FEW DEATHS (AND LIVES) can have been more celebrated. William Shakespeare shuffled off this mortal coil 400 years ago in April, and a veritable feast of performances, screenings and festivals have been popping up around the globe to celebrate the life of The Bard and mark the quadricentennial of his passing.
China has been no exception, which is perhaps unsurprising, given the nation’s predilection for all things British (Chinese companies have in recent times swallowed up everything from British cereal brands to London cabs).
The Royal Shakespeare Company (RSC) performed Henry IV (parts one and two) and Henry V in Shanghai and Beijing before arriving at the Hong Kong Arts Festival in March. Last month, knighted British actor Ian McKellen visited the Shanghai International Film Festival to introduce a series of classic film adaptations of Shakespearean plays, including his own Richard III. And this month, the Hallé Orchestra has been performing pieces based on Shakespeare’s songs in Wuhan, Shanghai and Beijing. If that were not enough, the British government has paid for a Chinese translation of the complete works of Shakespeare – and for performances based on the new texts.
The efforts are aimed at promoting British creative industries and finding new market opportunities in China, according to Carma Elliot, director of the British Council in China, whose agency is working with the GREAT Britain campaign – that upper-cased promoter of soft power seemingly unafflicted with the national tendency for understatement – to implement a year-long “Shakespeare Lives” programme in China.
But Shakespeare doesn’t really need the hard sell in China. Statistically, his works are more popular there than in his home country. Of 1,043 people in China surveyed by the British Council last year, 68 per cent said they liked Shakespeare, compared with 59 per cent in Britain and 55 per cent in Hong Kong. Asked whether Shakespeare was still relevant, 76 per cent said he was, compared with 57 per cent in Britain and 61 per cent in Hong Kong.
It no doubt helps that Shakespeare has his champions, and Ballet Liu Ba, an associate professor of foreign languages at Xiamen University of Technology (XUT), is one of them. Under her guidance, the university’s drama club has grown its repertoire to include a number of Shakespeare’s plays, with students performing excerpts in both Putonghua and English.
“Most of them are studying for technical qualifications, like hotel management, broadcasting or engineering – not languages or literature. But they are very keen,” says Liu. “I think they appreciate the language, the stories, the chance to go beyond their chosen subjects.”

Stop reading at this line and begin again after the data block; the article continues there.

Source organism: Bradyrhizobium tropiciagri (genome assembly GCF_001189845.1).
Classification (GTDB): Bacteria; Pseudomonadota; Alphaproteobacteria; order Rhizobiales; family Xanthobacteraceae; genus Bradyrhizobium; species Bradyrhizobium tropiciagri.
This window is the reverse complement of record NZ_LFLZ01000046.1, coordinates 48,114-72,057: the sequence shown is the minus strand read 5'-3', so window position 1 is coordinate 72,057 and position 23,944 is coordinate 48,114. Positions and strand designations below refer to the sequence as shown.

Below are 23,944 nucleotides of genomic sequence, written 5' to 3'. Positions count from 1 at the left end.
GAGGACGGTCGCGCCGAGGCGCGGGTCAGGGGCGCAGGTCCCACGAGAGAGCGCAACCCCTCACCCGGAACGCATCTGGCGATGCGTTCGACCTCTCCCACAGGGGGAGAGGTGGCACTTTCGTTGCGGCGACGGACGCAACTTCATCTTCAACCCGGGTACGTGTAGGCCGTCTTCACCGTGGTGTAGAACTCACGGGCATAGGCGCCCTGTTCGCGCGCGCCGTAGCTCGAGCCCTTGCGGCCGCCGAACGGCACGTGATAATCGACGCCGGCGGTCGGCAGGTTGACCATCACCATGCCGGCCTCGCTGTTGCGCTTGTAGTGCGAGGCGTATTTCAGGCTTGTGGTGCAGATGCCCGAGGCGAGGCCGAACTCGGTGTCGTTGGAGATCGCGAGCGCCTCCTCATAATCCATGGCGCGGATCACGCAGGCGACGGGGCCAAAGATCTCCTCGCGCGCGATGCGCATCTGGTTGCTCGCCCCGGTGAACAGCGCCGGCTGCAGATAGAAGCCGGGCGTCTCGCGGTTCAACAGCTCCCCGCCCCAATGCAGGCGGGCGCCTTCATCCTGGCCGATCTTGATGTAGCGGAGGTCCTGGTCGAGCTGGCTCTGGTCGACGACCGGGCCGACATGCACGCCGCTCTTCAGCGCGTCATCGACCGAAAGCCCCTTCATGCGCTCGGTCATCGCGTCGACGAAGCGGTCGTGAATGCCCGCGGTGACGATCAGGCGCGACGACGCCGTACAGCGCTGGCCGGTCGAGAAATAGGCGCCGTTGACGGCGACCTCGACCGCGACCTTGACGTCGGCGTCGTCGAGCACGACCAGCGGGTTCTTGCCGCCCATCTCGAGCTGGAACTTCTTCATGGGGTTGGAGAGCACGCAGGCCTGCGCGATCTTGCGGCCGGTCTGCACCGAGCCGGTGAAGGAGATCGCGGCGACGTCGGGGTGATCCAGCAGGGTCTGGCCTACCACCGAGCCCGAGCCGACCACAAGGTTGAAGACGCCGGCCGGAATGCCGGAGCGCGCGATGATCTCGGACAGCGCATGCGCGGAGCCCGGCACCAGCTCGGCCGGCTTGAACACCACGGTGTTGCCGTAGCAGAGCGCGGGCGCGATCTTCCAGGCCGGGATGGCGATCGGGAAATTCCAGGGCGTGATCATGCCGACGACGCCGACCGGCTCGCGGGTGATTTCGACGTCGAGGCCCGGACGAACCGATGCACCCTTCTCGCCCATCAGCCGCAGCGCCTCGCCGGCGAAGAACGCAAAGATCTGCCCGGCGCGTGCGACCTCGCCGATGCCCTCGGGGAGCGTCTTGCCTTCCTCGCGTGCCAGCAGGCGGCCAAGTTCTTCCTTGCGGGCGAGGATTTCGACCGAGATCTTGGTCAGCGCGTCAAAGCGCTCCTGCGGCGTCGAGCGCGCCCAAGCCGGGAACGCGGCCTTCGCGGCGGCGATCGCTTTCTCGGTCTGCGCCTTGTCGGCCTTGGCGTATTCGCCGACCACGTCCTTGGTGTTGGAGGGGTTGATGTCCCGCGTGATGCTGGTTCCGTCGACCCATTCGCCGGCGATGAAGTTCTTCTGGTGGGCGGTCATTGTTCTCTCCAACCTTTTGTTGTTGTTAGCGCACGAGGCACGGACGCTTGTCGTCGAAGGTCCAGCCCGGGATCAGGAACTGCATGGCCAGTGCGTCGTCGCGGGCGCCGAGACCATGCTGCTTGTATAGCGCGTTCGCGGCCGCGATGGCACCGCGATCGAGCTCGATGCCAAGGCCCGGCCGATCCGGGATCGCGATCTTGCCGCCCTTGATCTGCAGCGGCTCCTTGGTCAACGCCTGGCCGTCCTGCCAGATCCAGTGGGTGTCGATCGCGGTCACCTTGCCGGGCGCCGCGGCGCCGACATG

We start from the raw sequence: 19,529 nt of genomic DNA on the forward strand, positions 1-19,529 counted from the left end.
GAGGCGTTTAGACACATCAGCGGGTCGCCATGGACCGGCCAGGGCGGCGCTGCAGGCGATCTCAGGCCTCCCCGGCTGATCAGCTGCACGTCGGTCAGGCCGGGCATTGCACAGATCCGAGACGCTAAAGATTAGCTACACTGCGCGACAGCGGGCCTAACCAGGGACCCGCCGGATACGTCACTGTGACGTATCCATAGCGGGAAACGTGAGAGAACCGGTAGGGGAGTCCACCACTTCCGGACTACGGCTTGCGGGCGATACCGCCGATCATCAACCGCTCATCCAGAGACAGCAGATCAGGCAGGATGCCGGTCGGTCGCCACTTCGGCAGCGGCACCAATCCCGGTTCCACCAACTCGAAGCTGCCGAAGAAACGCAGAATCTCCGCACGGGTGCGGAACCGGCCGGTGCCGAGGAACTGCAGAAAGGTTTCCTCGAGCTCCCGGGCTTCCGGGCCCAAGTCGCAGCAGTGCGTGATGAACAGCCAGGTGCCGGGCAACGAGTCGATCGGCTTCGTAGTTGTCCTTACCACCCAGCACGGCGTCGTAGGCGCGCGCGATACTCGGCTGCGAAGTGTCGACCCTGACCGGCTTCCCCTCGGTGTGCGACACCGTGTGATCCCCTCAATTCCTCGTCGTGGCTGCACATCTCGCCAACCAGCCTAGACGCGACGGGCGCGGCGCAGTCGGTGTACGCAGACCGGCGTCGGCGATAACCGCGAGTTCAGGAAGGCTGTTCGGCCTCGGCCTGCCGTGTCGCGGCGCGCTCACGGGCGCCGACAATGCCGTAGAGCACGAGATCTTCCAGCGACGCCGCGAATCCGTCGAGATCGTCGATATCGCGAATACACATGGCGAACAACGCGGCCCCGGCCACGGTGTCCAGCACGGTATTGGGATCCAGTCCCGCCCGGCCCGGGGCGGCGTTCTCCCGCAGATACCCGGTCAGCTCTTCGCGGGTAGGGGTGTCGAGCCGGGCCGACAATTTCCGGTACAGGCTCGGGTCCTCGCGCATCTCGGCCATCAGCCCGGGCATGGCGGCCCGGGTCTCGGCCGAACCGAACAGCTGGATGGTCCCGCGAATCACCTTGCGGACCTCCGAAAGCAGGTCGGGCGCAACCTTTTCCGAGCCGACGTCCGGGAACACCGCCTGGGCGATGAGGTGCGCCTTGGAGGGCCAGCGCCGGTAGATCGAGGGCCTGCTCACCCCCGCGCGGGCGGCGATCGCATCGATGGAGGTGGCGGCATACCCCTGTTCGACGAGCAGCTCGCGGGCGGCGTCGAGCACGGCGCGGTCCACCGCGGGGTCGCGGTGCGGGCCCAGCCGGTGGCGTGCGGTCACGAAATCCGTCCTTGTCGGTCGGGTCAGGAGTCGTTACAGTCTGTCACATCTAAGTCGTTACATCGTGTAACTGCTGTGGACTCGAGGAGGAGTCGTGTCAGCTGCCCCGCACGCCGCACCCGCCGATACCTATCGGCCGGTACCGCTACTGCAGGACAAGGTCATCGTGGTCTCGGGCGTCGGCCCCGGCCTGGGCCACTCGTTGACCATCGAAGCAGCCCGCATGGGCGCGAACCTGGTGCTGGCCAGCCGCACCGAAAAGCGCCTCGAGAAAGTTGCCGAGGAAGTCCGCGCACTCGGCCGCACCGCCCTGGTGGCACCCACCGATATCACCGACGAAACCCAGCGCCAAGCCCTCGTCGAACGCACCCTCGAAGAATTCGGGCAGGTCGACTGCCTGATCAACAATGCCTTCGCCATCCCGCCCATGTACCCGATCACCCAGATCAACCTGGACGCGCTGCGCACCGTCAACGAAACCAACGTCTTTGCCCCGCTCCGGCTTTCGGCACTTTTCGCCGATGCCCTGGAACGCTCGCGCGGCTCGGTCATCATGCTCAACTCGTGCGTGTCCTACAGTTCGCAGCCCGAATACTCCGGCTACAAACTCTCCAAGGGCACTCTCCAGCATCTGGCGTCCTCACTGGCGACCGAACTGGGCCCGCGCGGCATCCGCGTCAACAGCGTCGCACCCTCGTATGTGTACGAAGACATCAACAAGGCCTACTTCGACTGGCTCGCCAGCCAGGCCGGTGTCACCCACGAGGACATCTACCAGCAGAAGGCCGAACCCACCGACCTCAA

In 2014, the drama group entered the 10th (and sadly, last) Chinese University Shakespeare Festival, performing excerpts from Cymbeline. They were named fourth runner-up and Liu scooped the award for best director.
IT IS A BALMY EVENING in May when Liu leads half a dozen drama-group members into Shuangshi, a 97-year-old public high school in downtown Xiamen, where they are set to perform for students. It’s a Sunday, just weeks before the dreaded gaokao (the university entrance examination), and the classrooms are filled with the bowed heads and hunched shoulders of youngsters cramming for the tests that will decide their futures. Yet, at 8pm, more than 100 of their number voluntarily file into the school hall to hear a talk about Shakespeare by Liu and watch performances of scenes from Othello, The Tempest and Romeo and Juliet.
The presentation is part of the school’s extracurricular activities and the audience is, for the most part, as enthralled as teenagers can be.
“Youth, when you grow up, be grateful and repay your country,” the stern message on the permanent stage backdrop reads, but it fails to silence the giggling prompted by the more intense performances, and some sitting at the back choose to multitask, working on their chemistry notes while they watch. Still, a surprising number of hands obligingly rise when Liu asks simple questions, such as where does the line “To be or not to be” come from. Most nod to show their familiarity with iambic pentameter when she mentions the term. And when she opens the floor to questions, some of the students reveal an impressive depth of knowledge.
“Which version of the classical translations of Shakespeare do you prefer, Zhu Shenghao’s or Liang Shih-chiu’s? I prefer Zhu’s because his is more poetic,” says one serious, and seriously bright, young woman from the 10th grade.
“I’ve read several of his plays in Chinese so should I attempt to read him in English?” asks a keen ninth-grader.
Others say they like Shakespeare because the stories are compelling, the themes are universal and the language is beautiful (when translated into Chinese). None feel that Shakespeare is relevant only to British culture.